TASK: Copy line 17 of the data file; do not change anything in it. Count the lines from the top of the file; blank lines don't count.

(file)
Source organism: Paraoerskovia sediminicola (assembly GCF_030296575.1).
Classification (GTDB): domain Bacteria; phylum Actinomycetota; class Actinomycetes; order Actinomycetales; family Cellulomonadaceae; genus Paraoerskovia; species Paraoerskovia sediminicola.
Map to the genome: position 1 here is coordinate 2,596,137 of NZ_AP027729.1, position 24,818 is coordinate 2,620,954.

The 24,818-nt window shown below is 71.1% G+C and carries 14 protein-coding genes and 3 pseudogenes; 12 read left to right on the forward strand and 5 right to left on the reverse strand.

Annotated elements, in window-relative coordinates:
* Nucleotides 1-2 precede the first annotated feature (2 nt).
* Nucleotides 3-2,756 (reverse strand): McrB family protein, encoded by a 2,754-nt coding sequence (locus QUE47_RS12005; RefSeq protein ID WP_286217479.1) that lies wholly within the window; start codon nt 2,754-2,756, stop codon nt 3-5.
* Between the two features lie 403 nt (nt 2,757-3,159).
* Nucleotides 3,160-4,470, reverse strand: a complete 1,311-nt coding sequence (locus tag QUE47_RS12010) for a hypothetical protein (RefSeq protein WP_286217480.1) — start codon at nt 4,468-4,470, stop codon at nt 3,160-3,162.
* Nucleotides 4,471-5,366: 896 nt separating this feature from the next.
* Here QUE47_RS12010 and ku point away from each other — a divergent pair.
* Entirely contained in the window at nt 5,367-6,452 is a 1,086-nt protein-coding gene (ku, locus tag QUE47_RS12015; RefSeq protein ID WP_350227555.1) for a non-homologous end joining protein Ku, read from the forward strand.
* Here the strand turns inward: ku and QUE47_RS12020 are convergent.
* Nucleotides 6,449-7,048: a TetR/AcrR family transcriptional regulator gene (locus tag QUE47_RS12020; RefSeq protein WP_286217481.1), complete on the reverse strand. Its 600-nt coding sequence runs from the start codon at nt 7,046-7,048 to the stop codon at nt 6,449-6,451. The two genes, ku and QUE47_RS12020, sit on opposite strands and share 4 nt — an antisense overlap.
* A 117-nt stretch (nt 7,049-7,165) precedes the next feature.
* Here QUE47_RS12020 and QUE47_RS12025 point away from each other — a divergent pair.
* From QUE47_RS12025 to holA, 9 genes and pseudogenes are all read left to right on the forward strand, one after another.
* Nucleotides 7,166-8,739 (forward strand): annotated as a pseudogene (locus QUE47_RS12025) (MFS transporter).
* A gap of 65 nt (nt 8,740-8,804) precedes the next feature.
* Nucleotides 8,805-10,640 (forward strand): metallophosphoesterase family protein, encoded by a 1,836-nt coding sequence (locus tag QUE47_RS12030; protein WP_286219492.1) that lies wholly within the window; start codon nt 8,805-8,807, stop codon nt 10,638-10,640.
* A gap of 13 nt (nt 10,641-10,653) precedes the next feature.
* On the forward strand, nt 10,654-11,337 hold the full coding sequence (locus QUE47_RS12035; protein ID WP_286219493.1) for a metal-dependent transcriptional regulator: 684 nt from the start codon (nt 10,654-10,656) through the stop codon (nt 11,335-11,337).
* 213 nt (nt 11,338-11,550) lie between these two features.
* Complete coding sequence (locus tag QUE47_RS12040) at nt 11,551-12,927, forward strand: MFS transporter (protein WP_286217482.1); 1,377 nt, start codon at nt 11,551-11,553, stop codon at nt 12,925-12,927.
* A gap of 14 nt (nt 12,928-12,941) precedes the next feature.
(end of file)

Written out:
* From QUE47_RS12025 to holA, 9 genes and pseudogenes are all read left to right on the forward strand, one after another.